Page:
The legal name Trogey had been using in the Batesville area was an alias. He had used his real name in his dealings with the medical research people at the U of A, even though the State Police had an APB out for him. Nobody made the connection. When the cousin provided the information, authorities went to university to claim their suspect. They were met with resistance from the university citing the fact that this was an unproven process as far as humans were concerned. The estimated the thawing process had a 50 percent chance of killing him. Part of the plan was that by the time Trogey was supposed to be revived, the process would be perfected thus eliminating the current risk.
The ACLU joined the science department and filed suit on behalf of Trogey, aka William Paul Collins. After a high?profile, media-frenzy trial that lasted over six months, the ACLU prevailed. Despite the best efforts of the lawyers for David and his family--who worked for the sheer publicity involved--the court ruled that since Trogey was only a suspect and wasn't going anywhere, it would be a violation of his constitutional rights to unnecessarily risk his life in order to bring him to trial for Pee Wee's murder. The court further ruled that upon his revival, scheduled for January 1, 2100, he could be arrested?if he survived. By then, David and his family would be dead and gone. The court ruling was the most disappointing event in David's tormented life.
Time passed and David did his best to continue his life. The last thing his brother ever gave him was his job, and he had intended to hang on to it because of that. Because of a stupid little stunt with the photocopier, he knew he had managed to screw that up, too.
David had always worked nights because he thought he was a nocturnal creature. He simply couldn't stay awake during the day. His problem with that was he couldn't stay awake at night either. It was that realization that prompted him to begin his nightly letters to the ex-ball-&-chain?something to keep him awake. A cause of vengeance against the only woman he ever loved. A woman who finally gave up on him and ran away to sunny southern California with his temporary employment agent.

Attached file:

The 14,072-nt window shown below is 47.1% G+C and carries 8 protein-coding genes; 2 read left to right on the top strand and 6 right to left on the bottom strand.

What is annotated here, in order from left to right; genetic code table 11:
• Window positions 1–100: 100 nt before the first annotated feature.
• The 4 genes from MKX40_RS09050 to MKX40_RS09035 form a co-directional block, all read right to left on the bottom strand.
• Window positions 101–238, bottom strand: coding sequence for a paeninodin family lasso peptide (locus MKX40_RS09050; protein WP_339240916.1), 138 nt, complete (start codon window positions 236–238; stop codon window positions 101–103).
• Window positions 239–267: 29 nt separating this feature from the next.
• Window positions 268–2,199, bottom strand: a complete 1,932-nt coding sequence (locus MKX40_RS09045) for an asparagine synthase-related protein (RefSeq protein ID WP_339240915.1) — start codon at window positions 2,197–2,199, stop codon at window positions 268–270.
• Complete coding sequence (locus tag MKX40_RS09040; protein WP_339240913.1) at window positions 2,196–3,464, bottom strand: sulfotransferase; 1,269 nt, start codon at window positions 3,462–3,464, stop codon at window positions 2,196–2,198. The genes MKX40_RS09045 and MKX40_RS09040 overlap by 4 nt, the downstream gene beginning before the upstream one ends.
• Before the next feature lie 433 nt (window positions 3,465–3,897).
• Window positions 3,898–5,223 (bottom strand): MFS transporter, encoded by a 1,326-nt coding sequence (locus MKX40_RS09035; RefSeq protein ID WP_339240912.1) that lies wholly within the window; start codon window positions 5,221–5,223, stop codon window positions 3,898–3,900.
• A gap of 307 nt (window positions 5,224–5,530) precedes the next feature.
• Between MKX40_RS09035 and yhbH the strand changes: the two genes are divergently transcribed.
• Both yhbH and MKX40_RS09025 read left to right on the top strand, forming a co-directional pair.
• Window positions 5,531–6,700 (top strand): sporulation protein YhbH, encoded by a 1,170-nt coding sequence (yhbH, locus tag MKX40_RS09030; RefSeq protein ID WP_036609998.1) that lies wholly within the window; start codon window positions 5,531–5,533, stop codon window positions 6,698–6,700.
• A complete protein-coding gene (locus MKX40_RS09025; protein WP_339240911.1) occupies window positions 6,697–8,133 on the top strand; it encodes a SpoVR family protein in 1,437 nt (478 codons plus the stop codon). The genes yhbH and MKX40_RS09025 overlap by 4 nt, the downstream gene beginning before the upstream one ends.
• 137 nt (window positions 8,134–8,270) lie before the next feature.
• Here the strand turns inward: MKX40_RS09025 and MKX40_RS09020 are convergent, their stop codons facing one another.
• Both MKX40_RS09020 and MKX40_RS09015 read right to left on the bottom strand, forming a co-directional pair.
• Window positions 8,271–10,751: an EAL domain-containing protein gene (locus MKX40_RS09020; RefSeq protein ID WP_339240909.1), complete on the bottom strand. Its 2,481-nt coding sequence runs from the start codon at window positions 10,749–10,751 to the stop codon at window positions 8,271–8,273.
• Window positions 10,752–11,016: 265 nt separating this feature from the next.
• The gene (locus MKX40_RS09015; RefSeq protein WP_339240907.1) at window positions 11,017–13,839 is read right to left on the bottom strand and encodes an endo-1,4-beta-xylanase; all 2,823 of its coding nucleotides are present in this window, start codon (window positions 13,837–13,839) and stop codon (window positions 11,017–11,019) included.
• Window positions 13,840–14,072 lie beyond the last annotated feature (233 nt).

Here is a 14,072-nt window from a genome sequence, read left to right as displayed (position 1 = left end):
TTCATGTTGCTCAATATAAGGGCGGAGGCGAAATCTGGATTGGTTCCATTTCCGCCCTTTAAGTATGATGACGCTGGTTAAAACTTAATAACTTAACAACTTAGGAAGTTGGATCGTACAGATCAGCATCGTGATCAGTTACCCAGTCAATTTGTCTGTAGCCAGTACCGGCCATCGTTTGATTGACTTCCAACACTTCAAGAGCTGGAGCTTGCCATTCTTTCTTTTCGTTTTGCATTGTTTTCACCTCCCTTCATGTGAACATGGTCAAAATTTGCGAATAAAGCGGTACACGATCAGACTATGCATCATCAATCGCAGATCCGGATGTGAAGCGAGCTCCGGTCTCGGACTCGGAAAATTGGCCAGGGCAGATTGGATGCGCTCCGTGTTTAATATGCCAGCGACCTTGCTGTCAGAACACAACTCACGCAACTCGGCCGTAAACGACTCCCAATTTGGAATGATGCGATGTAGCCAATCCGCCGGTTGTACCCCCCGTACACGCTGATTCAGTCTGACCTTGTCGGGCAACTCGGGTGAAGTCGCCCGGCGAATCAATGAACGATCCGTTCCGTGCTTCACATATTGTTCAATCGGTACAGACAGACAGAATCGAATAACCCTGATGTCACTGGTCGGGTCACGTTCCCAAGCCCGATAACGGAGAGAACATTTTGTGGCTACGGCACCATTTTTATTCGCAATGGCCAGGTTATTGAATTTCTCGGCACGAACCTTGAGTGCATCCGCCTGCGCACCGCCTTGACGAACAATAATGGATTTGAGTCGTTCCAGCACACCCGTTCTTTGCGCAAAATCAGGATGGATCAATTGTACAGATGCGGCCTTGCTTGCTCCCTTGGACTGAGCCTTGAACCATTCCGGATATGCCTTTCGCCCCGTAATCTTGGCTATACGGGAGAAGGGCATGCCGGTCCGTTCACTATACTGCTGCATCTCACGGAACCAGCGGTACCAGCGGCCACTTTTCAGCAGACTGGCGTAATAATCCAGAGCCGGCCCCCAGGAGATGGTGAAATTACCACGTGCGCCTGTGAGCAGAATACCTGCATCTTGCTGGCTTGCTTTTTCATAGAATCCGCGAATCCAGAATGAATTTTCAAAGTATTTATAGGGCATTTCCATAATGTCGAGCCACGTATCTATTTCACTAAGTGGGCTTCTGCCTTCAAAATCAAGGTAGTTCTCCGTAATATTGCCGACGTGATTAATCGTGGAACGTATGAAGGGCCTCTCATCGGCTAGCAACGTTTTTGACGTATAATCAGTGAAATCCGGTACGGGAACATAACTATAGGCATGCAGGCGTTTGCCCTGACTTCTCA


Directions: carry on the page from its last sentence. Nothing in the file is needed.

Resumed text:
In the last few minutes, it became obvious to him that suicide was the only way out. It would be quick and painless. At least, less painful than the only alternative in sight: starving to death. He wasn't going to get another job. His brother was no longer around to bail him out. He was three months behind on his rent. His car had been repossessed earlier the same day. Since he hadn't managed to break the typewriter, he returned to it and loaded another sheet of paper to write his final letter. If not for the fact that he had trouble spelling, David Rounds would have perished on that very night.
Epitaph. He needed to use the word, but he wasn't sure how to spell it. Or what it meant. Fortunately, there was a pocket dictionary in Y.M.'s top desk drawer. David had seen him use it many times to write wordy reprimand letters regarding David's minor screw-ups. As he dug through the drawer searching he spotted a magazine lying on the desk. It was folded open to an article about a Cryogenics Research program at the University of Arkansas. The newly formed project was actually advertising for human subjects that had terminal diseases. It asked them to contact the University regarding the possibility of being cryogenically preserved until such time that a cure for their illness was found. The ad said they were open 24 hours a day.
David received an electrical jolt through his body, like he had grabbed the spark plug of a running lawn mower. He reached into the inside pocket of his vest and retrieved the folded magazine article he had carried with him since his brother's murder. It came apart in squares as he unfolded it and laid it out on Y.M.'s desk. The same article! It was like rubbing salt in an open wound. David put his head in his hands, feeling a familiar lump in his throat.
He recounted the words said by the killer. "Gotta take a little trip. Gotta take a little trip... take a little trip. Come find me when you wake up. When you wake up. When you wake up." David laughed. Sleep was a big part of what had brought him to this point in his life. Maybe it was time to wake up.